This week’s featured object is a lovely marbled glass bottle sometimes referred to as an unguentarium, from “unguent” meaning a salve or ointment, though in the Roman world this would most commonly have been a scented oil either for personal use or for funerary rites. Reassembled from a few large fragments, like most of its… Read More Clio’s Object of the Week: A Rare Roman Glass Marbled Unguentarium, Early 1st Century AD
Our object of the week is an intact Roman glass toilet bottle, usually called an unguentarium. This name seems to be a 19th Century invention, based on the ancient Roman term “unguentarius,” a word used to describe sellers of perfumes. This type of glass vessel is believed to have been used for dispensing perfumed oils… Read More Object of the Week: A Roman Glass Unguentarium
The link below leads to an illustrated article from the Canadian Global News network on the unexpected discovery of a Praetorian Guard barracks in Rome, resulting from the ongoing upgrade to the City’s subway system (opens in a new window or tab). The ruins are impressive for the wall decorations and mosaic floors, and are… Read More Ruins of Praetorian Barracks Uncovered in Rome Subway Upgrade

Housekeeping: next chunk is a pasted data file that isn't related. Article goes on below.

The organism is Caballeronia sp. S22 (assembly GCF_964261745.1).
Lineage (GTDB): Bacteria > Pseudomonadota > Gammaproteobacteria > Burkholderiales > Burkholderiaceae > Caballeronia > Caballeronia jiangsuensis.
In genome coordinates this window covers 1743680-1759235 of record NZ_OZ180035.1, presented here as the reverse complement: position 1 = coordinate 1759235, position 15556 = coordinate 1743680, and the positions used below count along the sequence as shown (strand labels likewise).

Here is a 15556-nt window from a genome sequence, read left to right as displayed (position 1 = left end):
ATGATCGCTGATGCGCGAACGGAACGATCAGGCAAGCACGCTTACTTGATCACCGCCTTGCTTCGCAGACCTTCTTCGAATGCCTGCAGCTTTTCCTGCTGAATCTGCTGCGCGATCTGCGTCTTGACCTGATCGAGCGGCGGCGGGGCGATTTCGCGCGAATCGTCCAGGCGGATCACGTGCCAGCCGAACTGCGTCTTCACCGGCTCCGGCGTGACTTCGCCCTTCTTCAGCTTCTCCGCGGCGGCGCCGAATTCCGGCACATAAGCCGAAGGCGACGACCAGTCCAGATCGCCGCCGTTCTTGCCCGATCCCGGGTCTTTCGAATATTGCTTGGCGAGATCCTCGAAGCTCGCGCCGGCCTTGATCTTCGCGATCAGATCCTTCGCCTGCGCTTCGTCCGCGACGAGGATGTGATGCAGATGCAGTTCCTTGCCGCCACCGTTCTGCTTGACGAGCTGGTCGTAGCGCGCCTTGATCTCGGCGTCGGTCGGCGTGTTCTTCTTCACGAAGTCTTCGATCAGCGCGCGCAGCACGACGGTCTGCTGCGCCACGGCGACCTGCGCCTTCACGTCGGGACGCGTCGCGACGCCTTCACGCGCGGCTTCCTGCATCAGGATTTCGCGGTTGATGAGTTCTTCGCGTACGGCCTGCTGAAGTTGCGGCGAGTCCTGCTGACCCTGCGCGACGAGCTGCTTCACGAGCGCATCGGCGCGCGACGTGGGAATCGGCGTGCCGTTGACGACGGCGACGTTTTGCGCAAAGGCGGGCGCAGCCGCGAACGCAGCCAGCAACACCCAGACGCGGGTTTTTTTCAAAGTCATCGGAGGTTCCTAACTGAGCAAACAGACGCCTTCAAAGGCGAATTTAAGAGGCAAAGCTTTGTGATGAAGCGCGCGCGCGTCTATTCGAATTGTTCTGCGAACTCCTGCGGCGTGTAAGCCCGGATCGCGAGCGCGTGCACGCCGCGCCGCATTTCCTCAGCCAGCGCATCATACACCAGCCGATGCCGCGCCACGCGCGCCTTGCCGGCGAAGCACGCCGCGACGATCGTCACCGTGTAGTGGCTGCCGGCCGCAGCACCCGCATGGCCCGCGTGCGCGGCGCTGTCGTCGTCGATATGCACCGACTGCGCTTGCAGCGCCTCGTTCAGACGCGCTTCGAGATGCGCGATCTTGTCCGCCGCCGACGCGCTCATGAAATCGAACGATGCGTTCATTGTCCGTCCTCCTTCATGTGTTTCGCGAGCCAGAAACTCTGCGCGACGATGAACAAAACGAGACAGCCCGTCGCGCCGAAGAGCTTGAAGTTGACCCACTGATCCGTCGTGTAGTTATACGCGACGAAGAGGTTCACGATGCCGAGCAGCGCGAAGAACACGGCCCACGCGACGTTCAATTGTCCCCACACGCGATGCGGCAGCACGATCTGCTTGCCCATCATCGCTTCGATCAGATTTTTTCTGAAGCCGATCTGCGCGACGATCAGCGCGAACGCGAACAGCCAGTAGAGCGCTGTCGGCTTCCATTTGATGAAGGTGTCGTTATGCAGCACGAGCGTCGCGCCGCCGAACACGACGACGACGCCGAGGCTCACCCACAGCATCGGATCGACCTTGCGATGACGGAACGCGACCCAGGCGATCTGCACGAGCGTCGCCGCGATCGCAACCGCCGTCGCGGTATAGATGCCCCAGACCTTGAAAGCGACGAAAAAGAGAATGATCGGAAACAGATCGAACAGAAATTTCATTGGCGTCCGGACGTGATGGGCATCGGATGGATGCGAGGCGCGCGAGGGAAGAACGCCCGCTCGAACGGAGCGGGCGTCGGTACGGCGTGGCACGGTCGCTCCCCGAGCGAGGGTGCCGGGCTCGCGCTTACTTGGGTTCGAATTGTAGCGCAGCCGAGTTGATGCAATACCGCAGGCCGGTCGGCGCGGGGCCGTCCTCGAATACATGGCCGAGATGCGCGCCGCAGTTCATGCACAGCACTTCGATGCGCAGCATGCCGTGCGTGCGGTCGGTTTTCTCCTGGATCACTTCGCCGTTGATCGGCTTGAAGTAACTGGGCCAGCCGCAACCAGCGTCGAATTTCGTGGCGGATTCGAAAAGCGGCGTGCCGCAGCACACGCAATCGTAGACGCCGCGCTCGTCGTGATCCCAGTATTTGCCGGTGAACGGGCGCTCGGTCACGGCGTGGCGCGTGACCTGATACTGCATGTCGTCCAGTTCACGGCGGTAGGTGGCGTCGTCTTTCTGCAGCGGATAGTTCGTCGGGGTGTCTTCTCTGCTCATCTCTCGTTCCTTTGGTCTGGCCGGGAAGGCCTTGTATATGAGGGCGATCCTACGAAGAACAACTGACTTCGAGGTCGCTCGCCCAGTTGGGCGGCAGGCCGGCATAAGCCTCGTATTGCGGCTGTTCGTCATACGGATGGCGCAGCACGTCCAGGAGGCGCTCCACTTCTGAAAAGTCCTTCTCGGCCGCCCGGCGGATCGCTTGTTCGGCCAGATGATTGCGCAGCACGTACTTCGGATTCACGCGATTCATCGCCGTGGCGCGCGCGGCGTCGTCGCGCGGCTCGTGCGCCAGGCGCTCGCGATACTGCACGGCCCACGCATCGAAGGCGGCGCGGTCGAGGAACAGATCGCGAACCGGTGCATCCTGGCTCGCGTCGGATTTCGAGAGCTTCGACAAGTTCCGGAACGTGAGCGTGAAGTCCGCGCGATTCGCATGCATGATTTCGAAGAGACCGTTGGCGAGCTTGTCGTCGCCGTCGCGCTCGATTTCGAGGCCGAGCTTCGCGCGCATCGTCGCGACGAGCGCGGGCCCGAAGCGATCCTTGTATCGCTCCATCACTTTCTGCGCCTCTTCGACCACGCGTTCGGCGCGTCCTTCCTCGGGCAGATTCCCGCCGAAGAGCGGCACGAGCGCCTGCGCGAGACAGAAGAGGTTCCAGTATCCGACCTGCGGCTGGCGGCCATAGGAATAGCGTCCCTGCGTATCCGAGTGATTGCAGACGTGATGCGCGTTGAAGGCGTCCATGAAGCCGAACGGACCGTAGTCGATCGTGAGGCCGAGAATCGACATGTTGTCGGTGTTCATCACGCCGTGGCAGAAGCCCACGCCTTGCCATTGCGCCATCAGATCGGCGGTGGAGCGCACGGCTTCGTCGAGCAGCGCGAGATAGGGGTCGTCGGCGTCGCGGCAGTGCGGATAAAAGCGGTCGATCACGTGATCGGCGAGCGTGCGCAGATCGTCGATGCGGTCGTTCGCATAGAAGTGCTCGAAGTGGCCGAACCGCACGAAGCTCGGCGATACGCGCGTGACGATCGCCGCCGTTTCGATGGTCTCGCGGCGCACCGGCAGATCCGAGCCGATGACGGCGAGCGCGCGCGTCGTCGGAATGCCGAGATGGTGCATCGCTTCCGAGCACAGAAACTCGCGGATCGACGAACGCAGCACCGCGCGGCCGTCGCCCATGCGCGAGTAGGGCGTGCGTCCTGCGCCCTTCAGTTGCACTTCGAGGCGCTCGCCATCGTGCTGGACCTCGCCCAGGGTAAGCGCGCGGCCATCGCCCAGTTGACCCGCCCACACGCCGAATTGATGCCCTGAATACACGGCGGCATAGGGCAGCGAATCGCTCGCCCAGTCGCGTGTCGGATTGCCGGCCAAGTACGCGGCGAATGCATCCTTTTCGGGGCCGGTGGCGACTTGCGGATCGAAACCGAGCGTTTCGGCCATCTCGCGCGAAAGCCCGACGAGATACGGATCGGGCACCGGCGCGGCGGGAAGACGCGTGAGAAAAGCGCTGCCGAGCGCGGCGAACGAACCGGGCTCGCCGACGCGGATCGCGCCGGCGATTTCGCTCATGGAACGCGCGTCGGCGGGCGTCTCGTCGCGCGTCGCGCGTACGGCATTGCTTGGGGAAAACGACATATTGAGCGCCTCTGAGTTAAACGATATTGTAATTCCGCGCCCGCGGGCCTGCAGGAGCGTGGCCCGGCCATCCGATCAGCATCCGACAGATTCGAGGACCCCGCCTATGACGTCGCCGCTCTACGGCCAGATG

Here are links to 2 different news articles about this recent spectacular accidental find. The unique context of the find may reveal much about the nature of monetary policy and / or military pay in the late Roman Empire in the west. BBC News article – http://www.bbc.com/news/world-europe-36172538 The Guardian article, with video – https://www.theguardian.com/science/2016/apr/29/massive-haul-ancient-roman-coins-unearthed-spain
A joint project of the Khan Academy and Rome Reborn, this narrated YouTube video, nearly 14 minutes long, is a must for anyone with a serious interest in ancient Rome (link opens in a new window or tab) – https://youtu.be/e_phjB19ZEg
Some good news about ancient monuments for a change! Thanks to a wealthy Japanese benefactor, the Pyramid of Gaius Cestius in Rome, whose surface had been covered in grit and urban dirt, has been restored to its brilliant marble white. The photo essay shows the before and after, interior of the pyramid, restoration ceremony in… Read More Pyramid of Gaius Cestius Restored!
In an interview published November 3 for THE ART NEWSPAPER web edition, J. Paul Getty Museum director Timothy Potts reveals plans for the Getty Villa to redisplay its exhibits and expands its focus to include broader Mediterranean cultures formative to and related to ancient Greece and Rome including making new acquisitions. Visitors may need to… Read More Getty Villa Plans to Expand Focus Beyond Ancient Greece and Rome